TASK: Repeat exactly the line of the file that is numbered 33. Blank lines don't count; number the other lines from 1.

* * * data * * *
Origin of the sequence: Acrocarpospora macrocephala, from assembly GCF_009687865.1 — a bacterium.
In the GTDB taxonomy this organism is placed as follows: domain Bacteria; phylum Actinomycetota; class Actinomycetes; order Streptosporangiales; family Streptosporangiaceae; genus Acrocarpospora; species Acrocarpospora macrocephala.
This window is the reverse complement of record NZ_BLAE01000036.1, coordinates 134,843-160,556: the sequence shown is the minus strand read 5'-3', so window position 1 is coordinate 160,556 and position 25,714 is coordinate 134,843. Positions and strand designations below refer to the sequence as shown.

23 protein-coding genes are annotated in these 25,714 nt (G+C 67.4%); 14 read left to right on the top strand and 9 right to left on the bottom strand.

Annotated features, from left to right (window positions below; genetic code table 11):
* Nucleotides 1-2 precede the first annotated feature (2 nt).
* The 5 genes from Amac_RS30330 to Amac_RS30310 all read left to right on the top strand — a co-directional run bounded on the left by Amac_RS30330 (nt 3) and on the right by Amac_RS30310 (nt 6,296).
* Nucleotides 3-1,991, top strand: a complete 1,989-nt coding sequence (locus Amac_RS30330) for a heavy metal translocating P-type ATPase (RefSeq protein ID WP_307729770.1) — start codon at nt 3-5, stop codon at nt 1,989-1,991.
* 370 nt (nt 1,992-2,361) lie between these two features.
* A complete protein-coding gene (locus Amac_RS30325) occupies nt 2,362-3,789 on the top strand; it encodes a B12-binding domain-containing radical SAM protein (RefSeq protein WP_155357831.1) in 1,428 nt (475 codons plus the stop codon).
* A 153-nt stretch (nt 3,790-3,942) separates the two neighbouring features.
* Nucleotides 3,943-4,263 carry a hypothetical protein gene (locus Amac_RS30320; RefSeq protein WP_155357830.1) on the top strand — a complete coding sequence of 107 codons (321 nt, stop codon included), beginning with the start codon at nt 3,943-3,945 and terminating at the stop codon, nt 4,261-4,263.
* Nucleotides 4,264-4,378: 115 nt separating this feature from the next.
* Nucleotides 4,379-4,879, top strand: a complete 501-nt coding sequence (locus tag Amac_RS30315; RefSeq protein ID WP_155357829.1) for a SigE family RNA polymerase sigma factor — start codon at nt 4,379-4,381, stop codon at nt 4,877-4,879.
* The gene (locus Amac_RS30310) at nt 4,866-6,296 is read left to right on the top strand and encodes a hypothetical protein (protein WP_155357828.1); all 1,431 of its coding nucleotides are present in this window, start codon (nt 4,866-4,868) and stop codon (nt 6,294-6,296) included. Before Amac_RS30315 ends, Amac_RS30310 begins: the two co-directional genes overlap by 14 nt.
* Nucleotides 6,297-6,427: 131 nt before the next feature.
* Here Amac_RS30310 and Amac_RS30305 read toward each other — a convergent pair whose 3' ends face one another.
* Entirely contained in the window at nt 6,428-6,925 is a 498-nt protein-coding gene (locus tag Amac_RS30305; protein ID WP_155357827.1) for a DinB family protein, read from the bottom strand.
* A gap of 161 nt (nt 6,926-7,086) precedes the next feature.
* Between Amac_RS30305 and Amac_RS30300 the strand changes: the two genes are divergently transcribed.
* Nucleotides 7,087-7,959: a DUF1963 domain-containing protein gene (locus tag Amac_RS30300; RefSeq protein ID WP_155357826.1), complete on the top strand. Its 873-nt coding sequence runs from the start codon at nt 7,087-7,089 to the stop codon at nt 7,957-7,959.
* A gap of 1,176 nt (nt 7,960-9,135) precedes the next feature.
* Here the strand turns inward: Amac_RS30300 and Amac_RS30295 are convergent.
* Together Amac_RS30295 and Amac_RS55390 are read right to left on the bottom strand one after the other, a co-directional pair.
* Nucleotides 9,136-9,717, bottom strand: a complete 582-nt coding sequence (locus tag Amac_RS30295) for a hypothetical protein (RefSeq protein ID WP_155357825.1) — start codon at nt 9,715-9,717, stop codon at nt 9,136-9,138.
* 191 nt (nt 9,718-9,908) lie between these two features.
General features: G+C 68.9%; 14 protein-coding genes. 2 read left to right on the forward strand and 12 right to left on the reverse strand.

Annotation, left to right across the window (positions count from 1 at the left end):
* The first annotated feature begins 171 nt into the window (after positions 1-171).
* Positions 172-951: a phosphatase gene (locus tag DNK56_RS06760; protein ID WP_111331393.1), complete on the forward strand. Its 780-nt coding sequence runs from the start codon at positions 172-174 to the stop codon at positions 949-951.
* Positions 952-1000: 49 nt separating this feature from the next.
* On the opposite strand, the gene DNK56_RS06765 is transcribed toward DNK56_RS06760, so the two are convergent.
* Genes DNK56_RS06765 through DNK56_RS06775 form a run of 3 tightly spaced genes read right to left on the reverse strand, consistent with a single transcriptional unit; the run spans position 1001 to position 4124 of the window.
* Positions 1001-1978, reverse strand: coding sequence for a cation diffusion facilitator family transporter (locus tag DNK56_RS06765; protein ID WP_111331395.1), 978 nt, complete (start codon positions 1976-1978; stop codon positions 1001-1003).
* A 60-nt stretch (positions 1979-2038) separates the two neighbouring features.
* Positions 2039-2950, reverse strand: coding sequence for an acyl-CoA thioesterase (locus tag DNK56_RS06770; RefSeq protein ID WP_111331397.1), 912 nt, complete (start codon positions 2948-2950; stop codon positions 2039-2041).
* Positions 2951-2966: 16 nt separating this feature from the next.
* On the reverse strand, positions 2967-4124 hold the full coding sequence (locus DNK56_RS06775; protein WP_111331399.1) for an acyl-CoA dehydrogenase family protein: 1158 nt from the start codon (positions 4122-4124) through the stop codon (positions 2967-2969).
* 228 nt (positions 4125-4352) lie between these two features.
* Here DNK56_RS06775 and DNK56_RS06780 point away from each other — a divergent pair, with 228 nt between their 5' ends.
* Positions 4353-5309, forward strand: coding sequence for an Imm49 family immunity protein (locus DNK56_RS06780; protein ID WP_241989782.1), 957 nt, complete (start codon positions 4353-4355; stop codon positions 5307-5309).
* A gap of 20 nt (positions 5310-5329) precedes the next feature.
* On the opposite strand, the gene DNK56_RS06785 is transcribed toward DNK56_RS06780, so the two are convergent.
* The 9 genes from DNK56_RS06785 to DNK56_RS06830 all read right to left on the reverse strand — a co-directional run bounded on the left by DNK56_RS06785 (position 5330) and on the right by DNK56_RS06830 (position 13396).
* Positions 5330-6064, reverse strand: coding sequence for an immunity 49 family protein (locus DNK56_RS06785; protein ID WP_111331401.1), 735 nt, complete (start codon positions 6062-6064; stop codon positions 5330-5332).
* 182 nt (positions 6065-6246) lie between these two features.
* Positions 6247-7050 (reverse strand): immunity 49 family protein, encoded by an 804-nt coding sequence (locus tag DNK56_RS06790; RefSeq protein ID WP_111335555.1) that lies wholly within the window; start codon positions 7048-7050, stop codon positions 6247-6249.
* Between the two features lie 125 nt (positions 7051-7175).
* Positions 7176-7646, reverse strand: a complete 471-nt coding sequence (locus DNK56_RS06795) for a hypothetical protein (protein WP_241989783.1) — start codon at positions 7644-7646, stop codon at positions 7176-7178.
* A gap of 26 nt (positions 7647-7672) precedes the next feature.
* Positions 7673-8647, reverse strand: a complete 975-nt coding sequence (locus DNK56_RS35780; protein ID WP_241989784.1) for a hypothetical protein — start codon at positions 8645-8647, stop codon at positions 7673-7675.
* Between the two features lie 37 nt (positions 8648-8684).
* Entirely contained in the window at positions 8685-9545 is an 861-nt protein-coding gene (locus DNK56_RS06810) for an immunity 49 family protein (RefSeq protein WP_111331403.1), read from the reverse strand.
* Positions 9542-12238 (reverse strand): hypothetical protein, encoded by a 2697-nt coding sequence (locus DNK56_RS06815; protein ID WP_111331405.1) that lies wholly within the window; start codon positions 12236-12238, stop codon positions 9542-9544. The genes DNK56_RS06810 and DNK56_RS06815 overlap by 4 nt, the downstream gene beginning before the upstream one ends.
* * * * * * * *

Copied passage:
* Genes DNK56_RS06765 through DNK56_RS06775 form a run of 3 tightly spaced genes read right to left on the reverse strand, consistent with a single transcriptional unit; the run spans position 1001 to position 4124 of the window.